Mexico had barely begun to deal with the aftermath of one big quake before another rocked the country. People will naturally ask: are they related? Did one cause the other?
Seismologists will spend a good deal of time in the coming months debating this issue, but on the face of it they look to be unconnected.
The 7 September, magnitude 8.1 event certainly struck a similar region of the tectonic boundary, but the hypocentre – the point of origin within the Earth – was some 650km (400 miles) from Tuesday’s magnitude 7.1.
If the second quake were an aftershock you would normally expect a closer proximity, say seismologists – within 100km. That’s not a definitive statement and scientists are sure to pore over the data as it comes in. Perhaps they will eventually identify a way in which stress was transferred within the crust.
What is related, for sure, is the driver. Mexico sits above three large tectonic plates. Both the 7 and 19 September events occurred where the Cocos plate, which carries the Pacific Ocean floor, dives under the North American plate, the platform for most of the Mexican landmass.
The Cocos plate is converging at a rate of about 75mm (nearly 3 inches) a year, and does a kind of kink as it descends, making a steep downward movement before flattening out, before then dipping again.
It is at the second point of descent that Tuesday’s quake originated, a few tens of kilometres down.
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Computer models are now used to estimate the likely casualties of a big earthquake. Within a couple of hours of Tuesday’s tremor, these forecasts suggested we could expect something up to 5,000 injured and more than 200 dead.
These numbers may well be an underestimate, certainly when you consider the way the death count has been rising in recent hours.
So much can depend on what time of day a quake occurs.
If it is during daylight hours, as was the case here, one weakly built school can kill a lot of children. The emerging story from the Enrique Rébsamen school is a chilling underscore to that possibility.
The earthquake on 7 September was more than 30 times more energetic than the new one, but the magnitude does not tell the whole story. Tuesday’s event was closer to more populated areas, and in Mexico City it impacted an urban centre which sits on the types of loose soils that amplify the shaking.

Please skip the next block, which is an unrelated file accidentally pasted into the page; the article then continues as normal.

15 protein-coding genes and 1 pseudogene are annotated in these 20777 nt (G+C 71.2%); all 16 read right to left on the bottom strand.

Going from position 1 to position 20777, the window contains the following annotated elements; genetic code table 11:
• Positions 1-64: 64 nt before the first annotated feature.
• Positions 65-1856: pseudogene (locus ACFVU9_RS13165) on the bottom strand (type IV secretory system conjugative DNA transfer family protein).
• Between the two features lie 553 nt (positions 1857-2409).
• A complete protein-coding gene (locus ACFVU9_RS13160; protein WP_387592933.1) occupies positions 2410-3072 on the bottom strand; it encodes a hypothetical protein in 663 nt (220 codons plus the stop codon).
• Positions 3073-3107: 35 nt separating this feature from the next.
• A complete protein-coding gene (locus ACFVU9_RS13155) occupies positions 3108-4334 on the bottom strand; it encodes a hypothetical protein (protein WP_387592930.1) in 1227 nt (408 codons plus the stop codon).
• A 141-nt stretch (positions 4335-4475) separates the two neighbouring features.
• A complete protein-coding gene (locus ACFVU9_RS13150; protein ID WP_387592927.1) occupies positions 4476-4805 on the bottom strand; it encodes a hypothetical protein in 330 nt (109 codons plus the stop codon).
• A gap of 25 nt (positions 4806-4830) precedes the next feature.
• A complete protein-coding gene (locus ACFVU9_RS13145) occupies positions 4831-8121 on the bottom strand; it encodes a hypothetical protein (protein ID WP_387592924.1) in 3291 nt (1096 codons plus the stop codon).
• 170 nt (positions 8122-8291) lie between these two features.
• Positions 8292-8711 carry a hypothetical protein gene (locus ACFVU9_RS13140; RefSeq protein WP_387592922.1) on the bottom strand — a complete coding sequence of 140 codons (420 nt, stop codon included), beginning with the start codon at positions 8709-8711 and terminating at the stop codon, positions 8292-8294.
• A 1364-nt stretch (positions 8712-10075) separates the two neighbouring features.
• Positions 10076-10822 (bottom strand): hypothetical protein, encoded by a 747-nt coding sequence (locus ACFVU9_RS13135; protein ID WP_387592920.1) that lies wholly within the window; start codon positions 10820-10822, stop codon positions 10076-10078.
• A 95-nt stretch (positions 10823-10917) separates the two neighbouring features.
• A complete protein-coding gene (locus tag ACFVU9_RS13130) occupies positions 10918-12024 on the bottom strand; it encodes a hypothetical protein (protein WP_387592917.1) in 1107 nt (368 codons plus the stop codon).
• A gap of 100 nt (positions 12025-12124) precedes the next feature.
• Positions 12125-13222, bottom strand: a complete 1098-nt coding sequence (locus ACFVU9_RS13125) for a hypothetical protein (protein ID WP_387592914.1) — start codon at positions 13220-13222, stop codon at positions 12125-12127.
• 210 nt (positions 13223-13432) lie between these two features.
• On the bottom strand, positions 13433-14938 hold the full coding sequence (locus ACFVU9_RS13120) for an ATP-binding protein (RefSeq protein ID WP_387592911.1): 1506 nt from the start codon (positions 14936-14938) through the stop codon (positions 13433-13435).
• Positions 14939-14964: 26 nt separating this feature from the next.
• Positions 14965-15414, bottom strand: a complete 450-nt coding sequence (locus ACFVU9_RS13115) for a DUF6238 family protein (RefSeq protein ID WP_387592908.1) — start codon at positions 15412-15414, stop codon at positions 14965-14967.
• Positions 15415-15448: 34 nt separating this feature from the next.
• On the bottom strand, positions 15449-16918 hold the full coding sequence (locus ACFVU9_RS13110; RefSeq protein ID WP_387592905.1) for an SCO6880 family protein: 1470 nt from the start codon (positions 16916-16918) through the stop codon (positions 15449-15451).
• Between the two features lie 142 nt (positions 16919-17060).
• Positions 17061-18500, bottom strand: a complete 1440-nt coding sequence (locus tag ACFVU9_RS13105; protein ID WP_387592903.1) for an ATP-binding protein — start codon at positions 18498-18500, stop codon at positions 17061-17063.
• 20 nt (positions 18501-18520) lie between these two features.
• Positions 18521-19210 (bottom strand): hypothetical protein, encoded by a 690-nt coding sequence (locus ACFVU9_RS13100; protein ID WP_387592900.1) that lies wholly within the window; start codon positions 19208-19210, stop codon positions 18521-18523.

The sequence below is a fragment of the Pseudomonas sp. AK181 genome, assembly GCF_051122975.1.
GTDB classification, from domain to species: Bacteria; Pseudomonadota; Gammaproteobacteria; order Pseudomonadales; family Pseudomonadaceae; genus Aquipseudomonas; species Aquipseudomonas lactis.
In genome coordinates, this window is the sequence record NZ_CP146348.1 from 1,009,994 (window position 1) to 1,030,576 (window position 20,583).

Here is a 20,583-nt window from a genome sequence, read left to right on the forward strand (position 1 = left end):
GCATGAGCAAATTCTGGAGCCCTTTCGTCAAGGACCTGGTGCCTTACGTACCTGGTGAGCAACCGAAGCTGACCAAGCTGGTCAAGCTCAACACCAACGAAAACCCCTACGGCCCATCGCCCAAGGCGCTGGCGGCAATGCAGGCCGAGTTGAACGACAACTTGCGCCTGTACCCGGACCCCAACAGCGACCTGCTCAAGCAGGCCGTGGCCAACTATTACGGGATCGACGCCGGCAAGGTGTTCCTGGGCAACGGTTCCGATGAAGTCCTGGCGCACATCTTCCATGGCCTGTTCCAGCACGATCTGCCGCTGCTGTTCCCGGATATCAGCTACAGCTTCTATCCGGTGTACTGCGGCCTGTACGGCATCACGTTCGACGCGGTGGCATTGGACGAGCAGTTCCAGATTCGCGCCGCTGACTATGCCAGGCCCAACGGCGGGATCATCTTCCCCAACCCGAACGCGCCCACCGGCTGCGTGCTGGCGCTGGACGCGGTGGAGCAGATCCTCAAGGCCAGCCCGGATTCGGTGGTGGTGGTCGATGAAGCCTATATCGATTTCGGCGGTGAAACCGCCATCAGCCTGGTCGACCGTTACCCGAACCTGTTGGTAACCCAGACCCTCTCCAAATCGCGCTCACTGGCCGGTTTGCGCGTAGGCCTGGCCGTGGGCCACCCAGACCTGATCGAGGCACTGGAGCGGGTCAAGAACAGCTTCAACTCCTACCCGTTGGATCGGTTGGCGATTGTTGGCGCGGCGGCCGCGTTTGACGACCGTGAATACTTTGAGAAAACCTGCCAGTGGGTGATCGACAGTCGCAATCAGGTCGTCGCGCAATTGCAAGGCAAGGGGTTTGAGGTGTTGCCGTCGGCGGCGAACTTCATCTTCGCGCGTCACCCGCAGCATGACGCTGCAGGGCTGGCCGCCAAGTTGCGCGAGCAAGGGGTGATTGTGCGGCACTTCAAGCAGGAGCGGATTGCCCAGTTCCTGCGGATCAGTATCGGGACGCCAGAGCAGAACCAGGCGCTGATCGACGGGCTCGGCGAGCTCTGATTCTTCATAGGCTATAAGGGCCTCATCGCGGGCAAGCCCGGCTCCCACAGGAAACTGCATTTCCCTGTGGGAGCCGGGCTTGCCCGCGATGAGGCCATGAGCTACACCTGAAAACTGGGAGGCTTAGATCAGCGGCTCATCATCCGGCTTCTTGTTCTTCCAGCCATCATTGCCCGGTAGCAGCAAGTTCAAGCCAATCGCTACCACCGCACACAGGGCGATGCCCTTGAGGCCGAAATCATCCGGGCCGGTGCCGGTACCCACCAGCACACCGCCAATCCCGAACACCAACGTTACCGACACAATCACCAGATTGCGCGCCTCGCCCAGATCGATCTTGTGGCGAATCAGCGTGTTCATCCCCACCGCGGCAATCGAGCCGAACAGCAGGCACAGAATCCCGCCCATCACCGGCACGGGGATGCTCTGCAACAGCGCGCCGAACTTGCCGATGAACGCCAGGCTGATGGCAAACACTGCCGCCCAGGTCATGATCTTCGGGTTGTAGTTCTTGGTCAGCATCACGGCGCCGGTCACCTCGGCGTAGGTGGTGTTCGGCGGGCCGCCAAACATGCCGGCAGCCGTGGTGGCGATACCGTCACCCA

Preparedness will have had the effect of limiting casualties. Mexico is one of the most seismically active places on Earth, and it will have learnt from the devastation of 1985 when a magnitude 8 killed up to 10,000 people and left 30,000 others injured. Tuesday was the 32nd anniversary.
One outcome from that tragic event was the establishment of an early warning system – Sistema de Alerta Sísmica Mexicano (SASMEX). It was the world’s first.
The system relies on a network of sensors being able to pick up the arrival of a quake’s fast-moving seismic waves (the so-called P-waves) ahead of its slower moving ones. It is the later arriving S-waves, as they are known, that produce the destructive shaking.
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The warning, depending on the distance from the origin of the quake, can be on the order of just seconds, but this is still sufficient time to adopt the classic drills, such as “drop, cover and hold on” (Tírese, Cúbrase y Agárrese).
There are videos online of people doing just this. In other words, the warning even gave people time to start up the camera on their phone.
I have seen suggestions that some citizens may have ignored the warning because there was a practice sounding of the alarms and sirens earlier in the day – something that always happens on the anniversary of the 85 quake. But it is also true that many people will have reacted in swift and smart ways simply because their awareness of the dangers had been heightened following 7 September.